- Alltrails Rank: #20 in Michigan
- Distance: 1 mile
- Route Type: Out & Back
- Elevation Gain: 226 Feet
- Difficulty: Easy
- Duration: 31 minutes
- Pet-Friendly: Leashed dogs are allowed.
- Parking: Sleeping Bear Dunes National Lakeshore charges a $25 per vehicle fee to enter this area.
18. Manistee River Loop Trail
According to Alltrails, the Manistee River Loop Trail is considered “one of the best backpacking trails in Lower Michigan.” On this trail, you’ll wander rolling hills, pass through wetlands, cross bridges over creeks, see a waterfall, and encounter countless spots for dispersed camping.
- Alltrails Rank: #4 in Michigan
- Distance: 19.2 miles
- Route Type: Loop
- Elevation Gain: 1,824 Feet
- Difficulty: Moderate
- Duration: 7.5 hours. Great for a weekend backpacking trip.
- Pet-Friendly: Leashed dogs are allowed.
- Parking: Multiple access points. The Upper River Trailhead parking area is the least busy in summer. Visit Manistee County’s website for the best tips on hiking this route.
19. Sugarloaf Moutain
Sugarloaf Mountain is one of the most popular trails in Michigan’s Upper Peninsula. Follow the rocky trail and staircases to gorgeous elevated views of the shoreline and Lake Superior.
- Alltrails Rank: #8 in Michigan
- Distance: 1.4 miles
- Route Type: Loop
- Elevation Gain: 295 Feet
- Difficulty: Moderate
- Duration: 42 minutes
- Pet-Friendly: Leashed dogs are allowed.
- Parking: There is a parking lot at the trailhead.
20. AuSable River Trail
The AuSable River Trail is for those looking to be lost amongst the trees. The AuSable River Trail is an easy trail comprised of densely packed old-growth pine trees, wooden bridge crossings, and views of a crystal-clear river.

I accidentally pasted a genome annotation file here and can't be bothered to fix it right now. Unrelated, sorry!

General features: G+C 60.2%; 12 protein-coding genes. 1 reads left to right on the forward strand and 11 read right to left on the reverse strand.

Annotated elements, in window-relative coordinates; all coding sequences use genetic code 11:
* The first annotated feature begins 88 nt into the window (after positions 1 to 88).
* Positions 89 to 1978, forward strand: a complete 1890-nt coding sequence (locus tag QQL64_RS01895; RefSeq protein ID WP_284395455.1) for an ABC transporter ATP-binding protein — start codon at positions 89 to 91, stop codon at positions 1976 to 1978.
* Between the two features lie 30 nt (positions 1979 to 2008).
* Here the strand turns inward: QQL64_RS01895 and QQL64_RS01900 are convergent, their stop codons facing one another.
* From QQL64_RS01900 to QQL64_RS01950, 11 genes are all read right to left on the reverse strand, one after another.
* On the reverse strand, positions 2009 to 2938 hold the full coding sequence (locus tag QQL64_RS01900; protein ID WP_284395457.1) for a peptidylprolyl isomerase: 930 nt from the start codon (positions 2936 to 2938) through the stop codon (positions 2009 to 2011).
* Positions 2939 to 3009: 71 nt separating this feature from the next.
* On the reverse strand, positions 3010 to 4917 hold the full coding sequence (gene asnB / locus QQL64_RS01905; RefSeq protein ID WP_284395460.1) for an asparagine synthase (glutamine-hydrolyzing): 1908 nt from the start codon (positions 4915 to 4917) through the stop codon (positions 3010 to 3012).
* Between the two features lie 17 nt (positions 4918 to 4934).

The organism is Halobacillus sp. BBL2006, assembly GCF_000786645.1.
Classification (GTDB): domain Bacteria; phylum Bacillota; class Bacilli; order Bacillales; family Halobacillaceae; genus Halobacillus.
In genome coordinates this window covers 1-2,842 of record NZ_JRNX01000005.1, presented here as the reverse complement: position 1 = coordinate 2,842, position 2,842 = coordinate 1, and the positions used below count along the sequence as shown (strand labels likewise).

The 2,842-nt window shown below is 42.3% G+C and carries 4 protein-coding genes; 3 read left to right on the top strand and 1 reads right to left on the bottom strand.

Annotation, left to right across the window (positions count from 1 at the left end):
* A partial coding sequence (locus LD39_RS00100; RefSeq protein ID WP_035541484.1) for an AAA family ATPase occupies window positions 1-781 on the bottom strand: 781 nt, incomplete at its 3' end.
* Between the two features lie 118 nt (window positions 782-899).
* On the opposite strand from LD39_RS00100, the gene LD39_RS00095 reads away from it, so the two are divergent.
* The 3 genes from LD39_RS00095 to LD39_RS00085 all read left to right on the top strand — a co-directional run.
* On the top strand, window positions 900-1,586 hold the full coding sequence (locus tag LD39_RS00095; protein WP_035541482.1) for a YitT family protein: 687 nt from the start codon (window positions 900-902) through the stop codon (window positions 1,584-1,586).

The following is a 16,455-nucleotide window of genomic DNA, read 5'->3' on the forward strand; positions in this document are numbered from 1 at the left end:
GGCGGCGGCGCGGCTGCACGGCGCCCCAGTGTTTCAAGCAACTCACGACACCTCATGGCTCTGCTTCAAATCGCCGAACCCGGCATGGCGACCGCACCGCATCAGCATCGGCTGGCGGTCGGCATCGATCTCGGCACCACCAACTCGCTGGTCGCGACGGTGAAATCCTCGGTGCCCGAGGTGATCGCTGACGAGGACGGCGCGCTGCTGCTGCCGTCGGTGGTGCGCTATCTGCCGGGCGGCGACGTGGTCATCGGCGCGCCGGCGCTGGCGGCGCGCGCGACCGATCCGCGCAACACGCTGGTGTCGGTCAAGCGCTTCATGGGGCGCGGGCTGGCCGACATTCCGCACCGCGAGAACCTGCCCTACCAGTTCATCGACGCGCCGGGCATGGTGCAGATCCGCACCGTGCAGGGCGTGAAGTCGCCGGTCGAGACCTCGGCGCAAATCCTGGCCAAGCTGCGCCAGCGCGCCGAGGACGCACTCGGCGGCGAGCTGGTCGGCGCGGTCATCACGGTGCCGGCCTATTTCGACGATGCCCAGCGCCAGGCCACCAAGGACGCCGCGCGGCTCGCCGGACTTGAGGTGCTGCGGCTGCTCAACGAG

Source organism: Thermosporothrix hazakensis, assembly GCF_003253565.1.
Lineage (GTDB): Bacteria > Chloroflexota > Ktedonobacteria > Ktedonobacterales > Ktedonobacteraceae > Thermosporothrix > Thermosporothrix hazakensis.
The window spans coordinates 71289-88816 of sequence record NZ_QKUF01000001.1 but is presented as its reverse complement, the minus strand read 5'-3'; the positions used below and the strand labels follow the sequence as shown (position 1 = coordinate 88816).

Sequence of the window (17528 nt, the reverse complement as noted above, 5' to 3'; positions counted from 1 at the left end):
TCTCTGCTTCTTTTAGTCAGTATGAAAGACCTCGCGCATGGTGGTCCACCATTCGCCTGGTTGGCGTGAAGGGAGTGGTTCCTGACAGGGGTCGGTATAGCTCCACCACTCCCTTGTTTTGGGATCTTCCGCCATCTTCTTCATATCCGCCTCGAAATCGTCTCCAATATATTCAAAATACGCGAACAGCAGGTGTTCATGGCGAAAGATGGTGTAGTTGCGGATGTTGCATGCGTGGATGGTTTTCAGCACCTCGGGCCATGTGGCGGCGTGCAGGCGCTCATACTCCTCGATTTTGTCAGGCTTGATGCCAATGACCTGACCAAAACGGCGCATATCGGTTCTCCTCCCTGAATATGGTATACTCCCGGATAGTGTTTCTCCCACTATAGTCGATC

This under-the-radar trail is often referred to as one of the best trails in Michigan by those “in the know.”
- Alltrails Rank: #161 in Michigan
- Distance: 3.2 miles
- Route Type: Loop
- Elevation Gain: 88 Feet
- Difficulty: Easy
- Duration: 1 hour
- Pet-Friendly: Leashed dogs are allowed and may be off-leash in some sections of the trail.
- Parking: Paved parking lot at the trailhead. Michigan Recreation Passport is required for vehicle entry.
21. Mosquito Falls and Chapel Falls via Chapel Loop
This epically beautiful Mosquito Falls and Chapel Falls via Chapel Loop Trail is ranked #1 in Michigan for a few reasons:
- It has cliff-edge views of Lake Superior along the route.
- The loop passes by two waterfalls: Mosquito Falls and Chapel Falls.
- The path also stops at two beaches: Mosquito Beach and Chapel Beach.
This ten-mile hike can be done in under four hours but is worthy of a full-day adventure.
- Alltrails Rank: #1 in Michigan
- Distance: 10.2 miles
- Route Type: Loop
- Elevation Gain: 754 Feet
- Difficulty: Moderate
- Duration: 3.75 hours
- Pet-Friendly: Dogs are not allowed.
- Parking: Large parking area at the trailhead.
22. Escarpment Trail
Arguably the most popular trail in “the Porkies,” the Escarpment Trail is a challenging trail that rewards you with beautiful views overlooking the area’s mountains as well as the state park’s most visited attraction – the Lake of the Clouds.